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CUPE members will return to school after Ford promises to rescind controversial strike legislation

Click to play video: 'Education worker strike ends after Ford government agrees to rescind legislation'
Education worker strike ends after Ford government agrees to rescind legislation
WATCH ABOVE: Ontario’s 55,000 education-support workers have agreed to end their strike after the Ford government promised to rescind controversial legislation that invoked the notwithstanding clause. Colin D’Mello reports – Nov 7, 2022

The union representing 55,000 education workers in Ontario says it will be “collapsing protest sites” on Tuesday after Premier Doug Ford promised to rescind controversial legislation that imposed a contract on them and impacted their ability to strike, and if they returned to the bargaining table.

“We will be collapsing protests sites starting tomorrow,” said Laura Walton, president of CUPE’s Ontario School Board Council of Unions.

“We hope that this gesture is met with the same good faith by this government in a new proposal at the bargaining table as soon as possible. And I will be clear we’re here waiting right now. The time is ticking.” Walton said.

Walton said CUPE members “will be at school tomorrow morning.”

Just hours before, Ford held a news conference urging the union to send its workers back to work with the promise to take Bill 28 off the table and re-negotiate a deal.

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“As a gesture of good faith, our government is willing to rescind the legislation,” Premier Doug Ford said at a news conference Monday morning.

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“We’re willing to rescind Section 33 but only if CUPE agrees to show a similar gesture of good faith by stopping their strike and letting our kids back into their classrooms,” Ford said.

Click to play video: 'Ontario Premier Ford willing to repeal education worker law if CUPE agrees to end walkout'
Ontario Premier Ford willing to repeal education worker law if CUPE agrees to end walkout

In a statement from Education Minister Stephen Lecce, he said since CUPE has agreed to withdraw their strike action and return to negotiations the government “will revoke Bill 28 in its entirety and be at the table.”

The Canadian Union of Public Employees (CUPE), which represents 55,000 education workers in Ontario, rejected a deal from the province on Oct. 30 and issued a 5-day strike notice as part of a legal requirement.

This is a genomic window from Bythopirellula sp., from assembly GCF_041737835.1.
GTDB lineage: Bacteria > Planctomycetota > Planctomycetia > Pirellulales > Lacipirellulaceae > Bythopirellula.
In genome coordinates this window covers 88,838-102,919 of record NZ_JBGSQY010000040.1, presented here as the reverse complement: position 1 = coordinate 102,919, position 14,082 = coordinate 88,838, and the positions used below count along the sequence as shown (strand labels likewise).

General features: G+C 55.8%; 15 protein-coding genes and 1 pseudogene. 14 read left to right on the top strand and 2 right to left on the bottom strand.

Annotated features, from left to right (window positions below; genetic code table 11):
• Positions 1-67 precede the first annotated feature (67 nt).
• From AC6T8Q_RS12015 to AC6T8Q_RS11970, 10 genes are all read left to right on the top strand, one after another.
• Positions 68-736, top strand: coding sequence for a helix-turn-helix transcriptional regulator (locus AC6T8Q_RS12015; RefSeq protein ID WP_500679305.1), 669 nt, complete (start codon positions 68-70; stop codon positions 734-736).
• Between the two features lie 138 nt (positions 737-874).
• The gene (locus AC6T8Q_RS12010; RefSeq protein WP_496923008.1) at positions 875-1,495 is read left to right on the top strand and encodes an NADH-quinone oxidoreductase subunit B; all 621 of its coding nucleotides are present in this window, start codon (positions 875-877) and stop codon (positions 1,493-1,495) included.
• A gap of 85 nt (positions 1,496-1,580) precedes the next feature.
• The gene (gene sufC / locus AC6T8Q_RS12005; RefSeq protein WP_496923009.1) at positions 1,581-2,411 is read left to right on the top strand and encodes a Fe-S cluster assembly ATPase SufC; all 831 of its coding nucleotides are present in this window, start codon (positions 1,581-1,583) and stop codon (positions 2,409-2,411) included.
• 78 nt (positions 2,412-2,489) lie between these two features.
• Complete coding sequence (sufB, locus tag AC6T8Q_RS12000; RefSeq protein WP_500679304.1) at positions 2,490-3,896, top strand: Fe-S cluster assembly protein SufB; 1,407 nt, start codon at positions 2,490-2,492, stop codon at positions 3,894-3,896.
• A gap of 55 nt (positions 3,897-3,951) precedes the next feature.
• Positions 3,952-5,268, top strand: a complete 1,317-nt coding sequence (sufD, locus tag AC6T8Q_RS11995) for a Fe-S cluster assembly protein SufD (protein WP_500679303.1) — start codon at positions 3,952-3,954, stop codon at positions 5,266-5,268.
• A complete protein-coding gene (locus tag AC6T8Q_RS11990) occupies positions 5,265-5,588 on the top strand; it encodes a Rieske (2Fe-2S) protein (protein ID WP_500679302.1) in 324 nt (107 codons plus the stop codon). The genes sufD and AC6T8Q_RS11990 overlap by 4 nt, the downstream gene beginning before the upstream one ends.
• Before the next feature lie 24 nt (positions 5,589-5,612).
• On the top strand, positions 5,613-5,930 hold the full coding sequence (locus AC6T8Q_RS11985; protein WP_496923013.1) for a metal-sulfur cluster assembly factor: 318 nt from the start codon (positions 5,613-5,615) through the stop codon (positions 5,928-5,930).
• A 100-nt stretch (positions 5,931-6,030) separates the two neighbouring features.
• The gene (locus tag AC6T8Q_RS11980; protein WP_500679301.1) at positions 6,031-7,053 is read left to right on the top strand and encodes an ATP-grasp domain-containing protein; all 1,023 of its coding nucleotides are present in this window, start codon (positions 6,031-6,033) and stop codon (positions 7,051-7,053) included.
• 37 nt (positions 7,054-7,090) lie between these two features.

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Last Monday, the province tabled Bill 28 that declared going on strike illegal and imposed a contract on CUPE workers, if passed. That bill was passed late Thursday after talks between the government and union had broken down earlier that day. Still, CUPE members initiated job action and went on strike Friday despite legislation that banned it from doing so.

Click to play video: 'CUPE agrees to end strike after Ford rescinds Bill 28: Union president'
CUPE agrees to end strike after Ford rescinds Bill 28: Union president

Walton said the union is still in a legal strike position, but that it would need to serve a new five-day notice if it intended to do so.

“We’re going into this not with our eyes on that, but with our eyes on getting a real deal,” she said.

The workers include custodians, educational assistants, administrative staff in schools, librarians and bus drivers.

The back-to-work legislation uses the “notwithstanding clause” to guard against constitutional challenges, and Ford said Monday he understands that is controversial.

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“As stewards of taxpayers dollars, we also have a responsibility to the entire province,” Ford said. “A deal with CUPE has massive impacts on broader public service salaries as well as the government’s ability to invest in services like health care, transit, education and hospital infrastructure, alongside other vital public services.”

Mass protests continued throughout the weekend and into Monday that forced many school boards to close schools again.

“Take strike action off the table, and let our kids back in class,” Ford said.

The Ontario Labour Relations Board is also set to rule on the legality of the walkout. CUPE had said the walkout was a form of legitimate political protest.

Meanwhile, Ford said he “doesn’t like” using the notwithstanding clause but said his government was “left with no option.”

“I have put in a massive olive branch,” Ford said.  “Eventually, this has to come to an end … We need them to come back and negotiate fairly like every other union in this country does.”

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CUPE was set to hold a news conference Monday morning. However, that was pushed back until at least noon after Ford issued his pledge.

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Global News had learned the delay was due to CUPE trying to get the Premier’s promise to repeal Bill 28 in writing and that the government was willing to put that in writing.

In CUPE’s press conference Monday, CUPE national president Mark Hancock announced that promise was confirmed. However, he did note that they don’t know exactly when the bill will be repealed but are hoping it is soon.

“We’ve shown that when our rights are under attack our movement is strong and that we will stand up for each other,” Hancock said.

— With files from The Canadian Press & Global News’ Isaac Callan & Colin D’Mello

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